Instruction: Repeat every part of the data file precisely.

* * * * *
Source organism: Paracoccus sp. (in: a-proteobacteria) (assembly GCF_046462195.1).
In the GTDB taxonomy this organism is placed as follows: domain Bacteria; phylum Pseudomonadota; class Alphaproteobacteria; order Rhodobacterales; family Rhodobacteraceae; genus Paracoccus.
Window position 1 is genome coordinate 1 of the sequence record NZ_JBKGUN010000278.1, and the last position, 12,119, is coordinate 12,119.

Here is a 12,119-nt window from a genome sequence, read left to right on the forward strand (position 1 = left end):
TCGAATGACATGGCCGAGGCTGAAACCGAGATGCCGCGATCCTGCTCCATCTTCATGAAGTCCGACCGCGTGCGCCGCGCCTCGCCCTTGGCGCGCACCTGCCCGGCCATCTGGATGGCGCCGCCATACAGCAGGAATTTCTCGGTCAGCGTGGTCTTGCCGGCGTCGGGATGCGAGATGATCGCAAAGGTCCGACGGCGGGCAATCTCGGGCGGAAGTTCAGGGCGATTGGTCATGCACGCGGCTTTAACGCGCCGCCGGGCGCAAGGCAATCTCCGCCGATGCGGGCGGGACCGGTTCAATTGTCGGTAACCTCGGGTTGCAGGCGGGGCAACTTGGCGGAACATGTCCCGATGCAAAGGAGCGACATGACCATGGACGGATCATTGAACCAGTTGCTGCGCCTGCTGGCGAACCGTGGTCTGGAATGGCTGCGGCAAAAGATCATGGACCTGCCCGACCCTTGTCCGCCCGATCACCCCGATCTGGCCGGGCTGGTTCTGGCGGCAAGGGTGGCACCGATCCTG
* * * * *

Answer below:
Source organism: Paracoccus sp. (in: a-proteobacteria) (assembly GCF_046462195.1).
In the GTDB taxonomy this organism is placed as follows: domain Bacteria; phylum Pseudomonadota; class Alphaproteobacteria; order Rhodobacterales; family Rhodobacteraceae; genus Paracoccus.
Window position 1 is genome coordinate 1 of the sequence record NZ_JBKGUN010000278.1, and the last position, 12,119, is coordinate 12,119.

Here is a 12,119-nt window from a genome sequence, read left to right on the forward strand (position 1 = left end):
TCGAATGACATGGCCGAGGCTGAAACCGAGATGCCGCGATCCTGCTCCATCTTCATGAAGTCCGACCGCGTGCGCCGCGCCTCGCCCTTGGCGCGCACCTGCCCGGCCATCTGGATGGCGCCGCCATACAGCAGGAATTTCTCGGTCAGCGTGGTCTTGCCGGCGTCGGGATGCGAGATGATCGCAAAGGTCCGACGGCGGGCAATCTCGGGCGGAAGTTCAGGGCGATTGGTCATGCACGCGGCTTTAACGCGCCGCCGGGCGCAAGGCAATCTCCGCCGATGCGGGCGGGACCGGTTCAATTGTCGGTAACCTCGGGTTGCAGGCGGGGCAACTTGGCGGAACATGTCCCGATGCAAAGGAGCGACATGACCATGGACGGATCATTGAACCAGTTGCTGCGCCTGCTGGCGAACCGTGGTCTGGAATGGCTGCGGCAAAAGATCATGGACCTGCCCGACCCTTGTCCGCCCGATCACCCCGATCTGGCCGGGCTGGTTCTGGCGGCAAGGGTGGCACCGATCCTG